Even prior to the events of recent days, great damage has been done to the WTO by the United States’ refusal to replace members of the Appellate body, by its decision to impose tariffs on aluminum and steel for its allies (invoking national security), and by its use of Section 301 to proclaim a first round of tariffs against China – in clear violation of WTO rules.
The negotiations between China and the United States are being conducted outside the WTO framework for settling disputes and widely reported measures included in the draft agreement – such as Chinese promises to buy more soybeans, natural gas, and aircraft from the United States – would violate the non-discrimination principle of the organization. The United States is also widely reported to insist on maintaining tariffs against China as a measure to ensure compliance with the agreement, which would also violate the WTO rules. By agreeing to negotiate in this way, China and the United States undermine the organization that many expect them to lead.
Anyone who has worked on trade policy knows that, while many recognize that trade benefits consumers and enhances productivity, protectionist and free-trade interests are typically quite evenly balanced in countries across the world. The examples of the United States – stakeholder of reference in the rules-based system – raising tariffs, and of China – the world’s largest trader after the European Union – doing the same in retaliation, all outside the WTO system, inevitably tips the balance in favor of protectionists everywhere.
In the long run the greater risk confronting Africa may be a resurgence of protectionism and a return to a power-based instead of rules-based trading system. Such a system favors large nations and increases the dependence of small and poor nations on them. There can be little doubt that, under such a scenario, the likelihood of diversification of Africa’s economy and of a sustained export-led acceleration would be significantly reduced.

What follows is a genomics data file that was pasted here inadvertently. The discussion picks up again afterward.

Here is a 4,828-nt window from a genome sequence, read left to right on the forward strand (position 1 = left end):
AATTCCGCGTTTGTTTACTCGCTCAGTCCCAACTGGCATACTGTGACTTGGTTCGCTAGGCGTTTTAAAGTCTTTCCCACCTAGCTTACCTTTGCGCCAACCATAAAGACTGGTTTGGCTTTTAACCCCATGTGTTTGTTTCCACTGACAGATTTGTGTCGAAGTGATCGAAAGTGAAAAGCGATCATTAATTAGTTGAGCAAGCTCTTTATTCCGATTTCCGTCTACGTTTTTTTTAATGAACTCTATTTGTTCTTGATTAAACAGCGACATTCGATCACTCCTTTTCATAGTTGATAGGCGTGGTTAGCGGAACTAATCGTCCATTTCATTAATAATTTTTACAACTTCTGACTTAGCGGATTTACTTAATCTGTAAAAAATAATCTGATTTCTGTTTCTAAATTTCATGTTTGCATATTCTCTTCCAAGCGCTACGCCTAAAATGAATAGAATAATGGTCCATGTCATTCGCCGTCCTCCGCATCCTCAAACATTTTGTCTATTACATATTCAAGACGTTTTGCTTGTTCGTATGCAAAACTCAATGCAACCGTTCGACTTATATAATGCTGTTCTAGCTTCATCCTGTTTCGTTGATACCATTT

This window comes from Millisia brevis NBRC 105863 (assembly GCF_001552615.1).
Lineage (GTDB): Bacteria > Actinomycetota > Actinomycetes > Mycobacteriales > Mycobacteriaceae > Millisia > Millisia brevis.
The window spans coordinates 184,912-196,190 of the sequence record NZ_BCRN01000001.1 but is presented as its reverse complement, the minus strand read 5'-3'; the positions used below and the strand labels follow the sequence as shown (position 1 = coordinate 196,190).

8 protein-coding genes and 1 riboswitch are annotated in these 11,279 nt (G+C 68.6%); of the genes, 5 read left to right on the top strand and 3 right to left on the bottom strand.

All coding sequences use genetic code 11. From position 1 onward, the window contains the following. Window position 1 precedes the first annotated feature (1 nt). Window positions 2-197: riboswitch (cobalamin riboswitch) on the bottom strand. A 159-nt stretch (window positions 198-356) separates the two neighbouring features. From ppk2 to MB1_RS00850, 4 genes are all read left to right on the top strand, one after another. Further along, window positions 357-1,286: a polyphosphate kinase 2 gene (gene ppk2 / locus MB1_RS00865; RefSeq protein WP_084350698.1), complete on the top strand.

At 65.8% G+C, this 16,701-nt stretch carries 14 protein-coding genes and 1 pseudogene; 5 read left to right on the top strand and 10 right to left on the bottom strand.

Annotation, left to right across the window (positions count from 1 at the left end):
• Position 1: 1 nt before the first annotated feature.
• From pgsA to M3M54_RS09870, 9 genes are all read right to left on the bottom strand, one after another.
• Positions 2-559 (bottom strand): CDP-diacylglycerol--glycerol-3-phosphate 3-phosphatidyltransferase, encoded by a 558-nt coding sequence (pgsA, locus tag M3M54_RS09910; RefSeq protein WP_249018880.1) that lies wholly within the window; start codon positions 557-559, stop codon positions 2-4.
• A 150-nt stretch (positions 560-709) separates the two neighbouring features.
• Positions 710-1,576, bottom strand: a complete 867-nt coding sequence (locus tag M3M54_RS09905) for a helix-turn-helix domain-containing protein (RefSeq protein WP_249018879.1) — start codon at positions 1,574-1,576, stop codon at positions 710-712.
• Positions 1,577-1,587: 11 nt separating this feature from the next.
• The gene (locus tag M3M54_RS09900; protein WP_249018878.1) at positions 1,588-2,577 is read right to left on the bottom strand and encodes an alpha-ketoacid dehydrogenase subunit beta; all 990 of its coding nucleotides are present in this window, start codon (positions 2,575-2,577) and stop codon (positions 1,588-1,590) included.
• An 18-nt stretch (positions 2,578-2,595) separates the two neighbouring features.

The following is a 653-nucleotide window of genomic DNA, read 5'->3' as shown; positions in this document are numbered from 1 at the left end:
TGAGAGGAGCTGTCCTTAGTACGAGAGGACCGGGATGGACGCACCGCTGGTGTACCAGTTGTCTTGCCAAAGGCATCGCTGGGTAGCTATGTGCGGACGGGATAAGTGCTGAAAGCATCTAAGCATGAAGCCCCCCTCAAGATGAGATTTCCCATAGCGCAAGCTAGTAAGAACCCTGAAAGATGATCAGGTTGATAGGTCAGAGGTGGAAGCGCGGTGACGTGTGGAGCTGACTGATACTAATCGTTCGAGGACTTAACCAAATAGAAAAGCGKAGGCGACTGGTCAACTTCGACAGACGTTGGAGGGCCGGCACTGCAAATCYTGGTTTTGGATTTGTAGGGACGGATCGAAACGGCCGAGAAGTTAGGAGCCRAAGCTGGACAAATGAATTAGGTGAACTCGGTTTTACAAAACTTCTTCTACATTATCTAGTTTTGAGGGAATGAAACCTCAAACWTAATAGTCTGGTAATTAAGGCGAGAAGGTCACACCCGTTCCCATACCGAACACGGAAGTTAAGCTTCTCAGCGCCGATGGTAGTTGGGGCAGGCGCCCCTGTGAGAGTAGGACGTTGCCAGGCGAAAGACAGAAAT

As many believe, the trade dispute between China and the United States is only partly about trade, and perhaps it is not even mainly about trade - like the regional proxy-wars between the Soviet Union and the United States during the cold war, the underlying motive is not so much about a specific measure but about great-power competition. It follows, as others have also predicted, that even if this trade episode is resolved amicably, confrontations will recur – and some of these are likely to unfold outside the trade arena, where they may turn out to be even more dangerous.
Africa has big economic interests in a stable and growing world economy, and that means stable and growing Europe, China and the United States, in order of the size of their trade relations with Africa. While Europe will remain SSA’s largest trading partner as far as the eye can see, China’s importance as an export market, source of imports and investor in Africa is growing by leaps and bounds. The United States remains not only an important donor in Africa but also a large market and, as the world’s unchallenged military superpower, plays a significant role as a determinant of security in Africa, albeit usually an indirect one.